Ovarian Cancer Awareness Month – How You Can Be a Health Advocate for Yourself and Others!


 

For Ovarian Cancer Awareness Month, Capital Healthcare would like to pay tribute to those who have lost their battle with Ovarian Cancer, and celebrate those who have survived.  We want to educate women everywhere who have not yet been affected by this horrific disease, and raise awareness to save women’s lives.  Also, we want to show our deep appreciation and gratitude for the nurses who spend their working hours helping women just like you each and every day.  Together we can raise awareness and make a difference.

“It couldn’t be…”

“There’s no way…”

“But what if…”

How often do these thoughts run through our minds when we are presented with information we, at first, don’t want to believe or accept?  When we’re young, we picture ourselves growing old and gray, and living long, fulfilling lives.  We don’t envision long hospital stays, serious medical treatments, or prolonged bouts of sickness, much less hearing the words “You have ovarian cancer.”  Unfortunately, for over 20,000 women in the United States this has or will become their reality just in this year alone.

 

What is Ovarian Cancer?

Ovarian cancer is a build-up of abnormal malignant (cancerous) cells that starts in the ovaries.  These malignant cells can then spread to other parts of the body through the lymph nodes and bloodstream, or, more commonly, spread right to other organs located in the abdomen or pelvis.  Benign (noncancerous) ovarian tumors can also occur, but they do not spread or travel.

At stage I, the cancerous cells are confined to the ovaries alone.  However, throughout stages II-IV the cells can spread to other pelvic organs, lymph nodes, the abdomen, liver, and even the lungs.

According to the Ovarian Cancer National Alliance, “ovarian cancer is the fifth leading cause of cancer-related deaths among women, and is the deadliest of gynecologic cancers.”

What are the Risk Factors?

  • Genetics. Genetics and heredity can play a big part in an ovarian cancer diagnosis. Women can inherit a genetic mutation in two possible genes, the BRCA1 (breast cancer gene 1) or BRCA2 (breast cancer gene 2), which are linked to both breast and ovarian cancers.  According to the Alliance, the BRCA1 and BRCA2 are responsible for 10-15% of all ovarian cancers.  As with most cancers, you should pay close attention to your family history to determine increased risks.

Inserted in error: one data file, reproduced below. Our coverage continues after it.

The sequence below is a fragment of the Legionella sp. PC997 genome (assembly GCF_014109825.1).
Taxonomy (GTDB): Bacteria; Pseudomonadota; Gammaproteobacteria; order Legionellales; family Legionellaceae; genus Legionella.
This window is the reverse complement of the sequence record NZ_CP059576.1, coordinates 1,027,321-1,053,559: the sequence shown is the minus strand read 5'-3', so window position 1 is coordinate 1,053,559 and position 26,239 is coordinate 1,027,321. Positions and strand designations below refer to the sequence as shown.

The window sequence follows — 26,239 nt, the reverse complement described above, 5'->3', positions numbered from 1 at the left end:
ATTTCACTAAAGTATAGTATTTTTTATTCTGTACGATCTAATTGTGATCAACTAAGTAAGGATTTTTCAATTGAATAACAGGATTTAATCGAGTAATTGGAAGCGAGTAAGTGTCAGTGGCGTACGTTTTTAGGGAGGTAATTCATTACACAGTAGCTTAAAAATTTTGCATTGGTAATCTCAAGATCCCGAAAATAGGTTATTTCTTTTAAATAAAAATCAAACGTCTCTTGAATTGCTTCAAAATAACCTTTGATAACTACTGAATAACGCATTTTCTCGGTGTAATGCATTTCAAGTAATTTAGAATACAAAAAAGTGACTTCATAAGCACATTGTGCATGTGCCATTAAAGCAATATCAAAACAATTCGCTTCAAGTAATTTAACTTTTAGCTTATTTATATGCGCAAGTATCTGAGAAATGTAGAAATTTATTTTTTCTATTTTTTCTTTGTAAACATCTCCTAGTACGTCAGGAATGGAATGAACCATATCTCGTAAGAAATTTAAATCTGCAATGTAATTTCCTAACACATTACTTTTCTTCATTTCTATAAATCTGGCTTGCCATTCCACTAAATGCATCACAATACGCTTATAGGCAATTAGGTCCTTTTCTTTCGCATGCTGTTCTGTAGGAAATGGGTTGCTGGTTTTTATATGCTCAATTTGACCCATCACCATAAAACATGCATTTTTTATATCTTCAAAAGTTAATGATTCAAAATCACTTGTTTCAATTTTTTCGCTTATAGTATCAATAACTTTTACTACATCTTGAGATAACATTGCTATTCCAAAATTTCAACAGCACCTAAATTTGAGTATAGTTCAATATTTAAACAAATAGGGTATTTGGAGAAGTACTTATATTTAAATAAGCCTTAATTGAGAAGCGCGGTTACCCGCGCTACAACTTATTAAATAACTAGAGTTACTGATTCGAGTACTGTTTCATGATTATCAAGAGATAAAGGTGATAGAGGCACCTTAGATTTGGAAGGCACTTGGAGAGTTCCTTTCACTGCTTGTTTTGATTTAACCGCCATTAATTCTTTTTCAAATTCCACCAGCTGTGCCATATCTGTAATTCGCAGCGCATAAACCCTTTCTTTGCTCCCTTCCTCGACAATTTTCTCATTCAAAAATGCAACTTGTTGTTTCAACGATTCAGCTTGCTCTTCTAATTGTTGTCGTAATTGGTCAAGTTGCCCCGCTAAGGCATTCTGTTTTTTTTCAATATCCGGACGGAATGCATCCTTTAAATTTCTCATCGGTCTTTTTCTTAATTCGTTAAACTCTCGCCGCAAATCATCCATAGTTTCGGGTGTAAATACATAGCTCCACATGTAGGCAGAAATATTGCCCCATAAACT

• Age. While ovarian cancer can occur at any age, the most common age group of women who are diagnosed is 55-64, with a median age of 63.
  • Infertility. Research suggests that infertility can increase a woman’s risk of developing ovarian cancer. A woman who has had her first child after age 30 is also at an increased risk.
  • Hormone Replacement Therapy. Women who routinely take hormone therapy medications to help alleviate menopause symptoms are also at an increased risk of developing ovarian cancer.
  • Obesity. Multiple studies have discovered a common link between ovarian cancer and obesity.

What are the Symptoms?

Signs and symptoms of ovarian cancer can be difficult to diagnose or pinpoint because they are quite common, and could be mistaken for other conditions.  The four most common symptoms include:

  • Bloating
  • Abdominal pain or discomfort
  • Difficulty eating or feeling full quickly
  • Urinary frequency or urgency

The Ovarian Cancer National Alliance recommends visiting your gynecologist if you have had these symptoms more than 12 times in one month, and if the symptoms are new or uncommon for you.  No one can advocate for your health better than you can!

Some other symptoms can include:

  • Extreme fatigue
  • Backaches